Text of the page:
Obama Sells Out Labor and the Environment … Again
This week the Obama administration was caught hiding behind secrecy agreements to mask its role in the latest ‘free-trade’ deal, the Trans-Pacific Partnership Agreement (TPPA). The pact is designed to further shift legal and regulatory authority from governments to multi-national corporations. To state the obvious, if doing this were in the public interest there would be no need for secrecy.
The pact was originally framed as an extension of existing agreements to Asian countries. However, with Canada and Mexico brought into the open as members, it is now apparent that it goes well beyond previous trade deals. In fact, it is looking like the end game to achieve total corporate control over our lives.
To explain their need for secrecy ‘seasoned’ trade negotiators argue that special interests impede progress. Exactly what progress is being impeded is inferred in the absence of labor and environmental groups in the negotiations.
The evidence is unambiguous that trade agreements have decimated U.S. manufacturing, have driven wages down for most working Americans and have led to soaring corporate profits as corporations earn more by paying workers less. Mainstream economists attribute these effects mainly to technological innovation (computers, robotics), which is partially true but misleading.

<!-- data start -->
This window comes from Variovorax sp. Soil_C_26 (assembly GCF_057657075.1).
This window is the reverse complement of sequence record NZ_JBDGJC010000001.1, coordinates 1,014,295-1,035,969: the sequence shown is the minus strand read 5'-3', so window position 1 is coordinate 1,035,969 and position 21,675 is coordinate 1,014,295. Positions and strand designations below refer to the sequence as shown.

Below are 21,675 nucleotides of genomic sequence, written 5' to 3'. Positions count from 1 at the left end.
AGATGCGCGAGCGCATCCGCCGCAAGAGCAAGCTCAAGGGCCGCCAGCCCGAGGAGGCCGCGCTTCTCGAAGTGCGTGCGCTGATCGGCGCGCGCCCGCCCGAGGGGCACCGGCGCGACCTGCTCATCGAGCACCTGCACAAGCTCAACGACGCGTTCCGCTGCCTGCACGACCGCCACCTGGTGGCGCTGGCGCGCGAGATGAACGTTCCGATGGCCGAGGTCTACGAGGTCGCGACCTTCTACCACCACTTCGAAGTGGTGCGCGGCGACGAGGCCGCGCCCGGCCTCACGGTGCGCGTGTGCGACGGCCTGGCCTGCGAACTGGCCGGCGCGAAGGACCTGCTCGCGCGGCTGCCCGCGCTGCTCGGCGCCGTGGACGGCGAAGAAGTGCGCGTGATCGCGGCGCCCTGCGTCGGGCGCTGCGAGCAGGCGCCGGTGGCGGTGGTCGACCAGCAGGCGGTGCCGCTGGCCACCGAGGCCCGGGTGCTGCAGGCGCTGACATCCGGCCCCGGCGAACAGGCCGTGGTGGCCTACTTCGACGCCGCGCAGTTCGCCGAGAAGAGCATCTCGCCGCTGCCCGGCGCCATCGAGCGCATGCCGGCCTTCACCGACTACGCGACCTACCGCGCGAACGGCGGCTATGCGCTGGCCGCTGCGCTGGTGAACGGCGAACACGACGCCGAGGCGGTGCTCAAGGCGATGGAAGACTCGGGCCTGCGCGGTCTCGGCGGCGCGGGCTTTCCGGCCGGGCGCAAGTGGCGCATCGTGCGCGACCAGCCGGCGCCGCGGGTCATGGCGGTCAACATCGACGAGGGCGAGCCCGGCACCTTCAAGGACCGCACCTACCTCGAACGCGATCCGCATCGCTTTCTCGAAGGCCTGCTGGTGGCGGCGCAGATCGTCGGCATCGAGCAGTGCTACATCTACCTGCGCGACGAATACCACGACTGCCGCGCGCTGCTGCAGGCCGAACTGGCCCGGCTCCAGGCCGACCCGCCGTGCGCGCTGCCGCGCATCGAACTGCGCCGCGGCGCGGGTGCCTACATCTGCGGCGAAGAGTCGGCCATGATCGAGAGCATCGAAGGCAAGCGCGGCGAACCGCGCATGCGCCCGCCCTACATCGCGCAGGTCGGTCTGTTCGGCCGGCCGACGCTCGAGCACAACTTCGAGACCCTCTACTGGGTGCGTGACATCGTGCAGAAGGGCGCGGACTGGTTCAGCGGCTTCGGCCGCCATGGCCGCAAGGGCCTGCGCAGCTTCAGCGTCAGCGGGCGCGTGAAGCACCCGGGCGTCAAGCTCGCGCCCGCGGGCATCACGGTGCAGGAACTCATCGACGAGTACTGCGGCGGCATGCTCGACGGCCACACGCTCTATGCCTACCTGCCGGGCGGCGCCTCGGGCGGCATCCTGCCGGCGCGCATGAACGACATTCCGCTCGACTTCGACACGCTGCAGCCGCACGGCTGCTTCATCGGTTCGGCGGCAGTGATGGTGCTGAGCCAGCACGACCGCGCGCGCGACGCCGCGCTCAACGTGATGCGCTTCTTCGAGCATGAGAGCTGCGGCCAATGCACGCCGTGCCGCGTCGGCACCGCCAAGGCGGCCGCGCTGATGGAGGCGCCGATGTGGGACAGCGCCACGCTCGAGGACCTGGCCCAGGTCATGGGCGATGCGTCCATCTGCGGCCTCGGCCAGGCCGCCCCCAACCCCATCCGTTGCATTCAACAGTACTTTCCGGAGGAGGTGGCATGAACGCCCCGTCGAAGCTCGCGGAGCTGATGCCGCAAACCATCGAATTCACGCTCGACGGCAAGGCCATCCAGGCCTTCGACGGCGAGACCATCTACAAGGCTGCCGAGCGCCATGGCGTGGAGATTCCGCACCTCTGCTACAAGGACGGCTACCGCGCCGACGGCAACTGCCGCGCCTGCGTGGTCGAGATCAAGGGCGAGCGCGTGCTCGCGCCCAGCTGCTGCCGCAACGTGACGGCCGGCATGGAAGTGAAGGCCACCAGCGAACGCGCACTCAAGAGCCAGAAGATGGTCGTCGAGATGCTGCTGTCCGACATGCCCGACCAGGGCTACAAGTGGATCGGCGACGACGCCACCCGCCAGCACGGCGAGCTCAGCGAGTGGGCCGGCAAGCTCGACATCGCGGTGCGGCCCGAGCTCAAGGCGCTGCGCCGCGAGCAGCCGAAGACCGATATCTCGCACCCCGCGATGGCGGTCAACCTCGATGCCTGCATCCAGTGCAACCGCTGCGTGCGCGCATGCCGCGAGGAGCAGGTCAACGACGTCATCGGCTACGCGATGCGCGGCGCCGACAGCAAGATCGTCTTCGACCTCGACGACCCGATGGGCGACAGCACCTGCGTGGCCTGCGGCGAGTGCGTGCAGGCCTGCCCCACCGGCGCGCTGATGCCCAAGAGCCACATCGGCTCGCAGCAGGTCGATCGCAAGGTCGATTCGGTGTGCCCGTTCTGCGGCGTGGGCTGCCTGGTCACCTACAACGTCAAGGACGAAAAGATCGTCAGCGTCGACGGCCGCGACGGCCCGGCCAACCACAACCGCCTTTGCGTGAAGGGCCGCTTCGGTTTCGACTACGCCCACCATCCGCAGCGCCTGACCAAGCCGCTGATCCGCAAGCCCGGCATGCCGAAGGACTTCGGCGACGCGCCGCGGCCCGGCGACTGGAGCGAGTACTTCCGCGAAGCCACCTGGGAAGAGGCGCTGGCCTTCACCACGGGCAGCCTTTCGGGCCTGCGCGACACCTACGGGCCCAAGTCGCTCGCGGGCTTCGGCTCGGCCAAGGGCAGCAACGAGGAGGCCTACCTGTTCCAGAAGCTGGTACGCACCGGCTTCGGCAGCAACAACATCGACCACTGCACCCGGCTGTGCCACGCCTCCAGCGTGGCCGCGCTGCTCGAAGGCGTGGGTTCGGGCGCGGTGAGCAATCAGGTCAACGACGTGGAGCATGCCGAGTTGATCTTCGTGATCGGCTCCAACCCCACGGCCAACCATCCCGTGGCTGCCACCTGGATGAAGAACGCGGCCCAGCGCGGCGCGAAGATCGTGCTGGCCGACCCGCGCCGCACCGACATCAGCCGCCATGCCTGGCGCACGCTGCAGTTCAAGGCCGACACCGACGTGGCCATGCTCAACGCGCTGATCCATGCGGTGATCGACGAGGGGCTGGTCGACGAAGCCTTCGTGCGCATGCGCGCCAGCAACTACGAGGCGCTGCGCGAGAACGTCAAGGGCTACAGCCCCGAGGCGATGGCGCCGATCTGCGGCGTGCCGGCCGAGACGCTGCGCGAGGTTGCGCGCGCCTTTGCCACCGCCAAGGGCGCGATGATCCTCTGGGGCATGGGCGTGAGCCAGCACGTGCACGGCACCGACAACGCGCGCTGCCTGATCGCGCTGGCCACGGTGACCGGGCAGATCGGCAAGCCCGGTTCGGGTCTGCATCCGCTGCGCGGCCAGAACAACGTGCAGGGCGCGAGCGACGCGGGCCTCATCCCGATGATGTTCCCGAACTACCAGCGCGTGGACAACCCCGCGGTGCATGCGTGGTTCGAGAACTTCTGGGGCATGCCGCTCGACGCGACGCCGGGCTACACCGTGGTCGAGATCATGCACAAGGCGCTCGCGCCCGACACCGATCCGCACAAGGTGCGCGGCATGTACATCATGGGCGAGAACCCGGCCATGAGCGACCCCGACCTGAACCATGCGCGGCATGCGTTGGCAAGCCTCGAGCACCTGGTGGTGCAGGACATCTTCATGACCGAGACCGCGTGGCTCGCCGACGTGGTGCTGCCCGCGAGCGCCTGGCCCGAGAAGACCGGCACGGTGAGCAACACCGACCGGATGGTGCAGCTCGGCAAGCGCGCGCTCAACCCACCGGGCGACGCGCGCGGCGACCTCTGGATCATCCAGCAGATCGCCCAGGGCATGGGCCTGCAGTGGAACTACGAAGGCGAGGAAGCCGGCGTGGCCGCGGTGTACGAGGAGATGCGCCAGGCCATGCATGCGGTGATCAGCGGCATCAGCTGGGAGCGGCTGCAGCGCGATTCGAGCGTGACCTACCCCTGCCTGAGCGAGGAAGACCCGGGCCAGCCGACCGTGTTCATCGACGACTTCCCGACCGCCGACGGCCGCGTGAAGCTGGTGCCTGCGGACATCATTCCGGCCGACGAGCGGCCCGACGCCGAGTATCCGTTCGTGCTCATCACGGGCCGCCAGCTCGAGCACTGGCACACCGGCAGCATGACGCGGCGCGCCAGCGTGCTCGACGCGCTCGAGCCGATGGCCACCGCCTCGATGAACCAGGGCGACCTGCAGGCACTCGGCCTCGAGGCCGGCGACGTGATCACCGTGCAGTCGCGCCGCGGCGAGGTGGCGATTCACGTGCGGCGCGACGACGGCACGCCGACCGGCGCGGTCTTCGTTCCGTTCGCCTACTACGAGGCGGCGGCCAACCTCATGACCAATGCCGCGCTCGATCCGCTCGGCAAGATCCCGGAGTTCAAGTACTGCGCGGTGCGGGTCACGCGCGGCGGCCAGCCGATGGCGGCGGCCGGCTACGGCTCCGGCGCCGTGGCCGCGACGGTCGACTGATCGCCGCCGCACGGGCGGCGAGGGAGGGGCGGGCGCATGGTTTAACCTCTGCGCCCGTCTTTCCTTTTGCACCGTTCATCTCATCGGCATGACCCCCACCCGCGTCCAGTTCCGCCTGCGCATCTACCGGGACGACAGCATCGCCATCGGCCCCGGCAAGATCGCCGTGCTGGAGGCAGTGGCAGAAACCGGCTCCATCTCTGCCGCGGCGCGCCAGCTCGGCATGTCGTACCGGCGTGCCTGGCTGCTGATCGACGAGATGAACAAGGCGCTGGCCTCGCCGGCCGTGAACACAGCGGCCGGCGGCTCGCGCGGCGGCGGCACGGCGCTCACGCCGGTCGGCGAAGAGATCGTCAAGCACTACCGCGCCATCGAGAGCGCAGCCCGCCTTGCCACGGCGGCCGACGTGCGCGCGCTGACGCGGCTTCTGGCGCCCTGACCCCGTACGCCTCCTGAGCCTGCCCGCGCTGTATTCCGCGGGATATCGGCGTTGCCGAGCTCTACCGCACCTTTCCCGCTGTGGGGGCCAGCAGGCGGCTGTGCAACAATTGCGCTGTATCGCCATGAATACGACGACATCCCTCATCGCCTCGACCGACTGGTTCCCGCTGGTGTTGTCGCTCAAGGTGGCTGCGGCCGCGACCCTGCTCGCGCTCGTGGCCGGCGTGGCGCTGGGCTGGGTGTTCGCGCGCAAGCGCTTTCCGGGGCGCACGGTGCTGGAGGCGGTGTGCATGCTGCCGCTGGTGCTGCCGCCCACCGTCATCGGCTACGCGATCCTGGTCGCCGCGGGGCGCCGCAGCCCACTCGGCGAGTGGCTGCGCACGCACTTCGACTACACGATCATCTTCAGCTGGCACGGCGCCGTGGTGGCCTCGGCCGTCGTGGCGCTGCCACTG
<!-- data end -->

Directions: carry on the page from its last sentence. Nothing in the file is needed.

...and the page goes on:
The sleight-of-hand with technology involves the myth that computing and communications technologies resulted from lone entrepreneurs inventing computers and the Internet in their garages. In fact, these resulted first from the government’s funding of the development of computers, second from the Pentagon’s (ARPA, now DARPA) development of the internet and finally from the government’s purchase of tech goods and services from ‘private’ corporations. To a significant degree these technologies were created at public expense before being transferred to private hands.
With respect to manufacturing technologies in particular, newer technologies have largely been put into new factories overseas. This results from a confluence of factors, but with labor costs representing a relatively small proportion of overall manufacturing costs, the prevailing explanation that lower wages are behind this transition is incomplete.
International labor market competition, to the extent that it can be said to exist, is about differing institutional conditions, not labor markets per se. Assuming for the moment that workers in the U.S. and China can produce the same output using the same equipment in the same amount of time, capital goes to the country with the lowest all-in costs. Labor is one component, but the unrestricted ability to pollute is another. Government and / or corporate control over workers that prevents work stoppages and labor organizing are another. It is this total package that international capital looks for, not just the lowest wages.
Again, labor costs are a relatively small proportion of total manufacturing costs in industries that have seen outsourcing. Were corporations forced to heed strict environmental regulations and negotiate with (real) organized labor overseas, the economic incentive to out-source would be even less than it already is. It is the ability to pollute without consequence and access to pliant labor that have driven out-sourcing more than simply lower wages.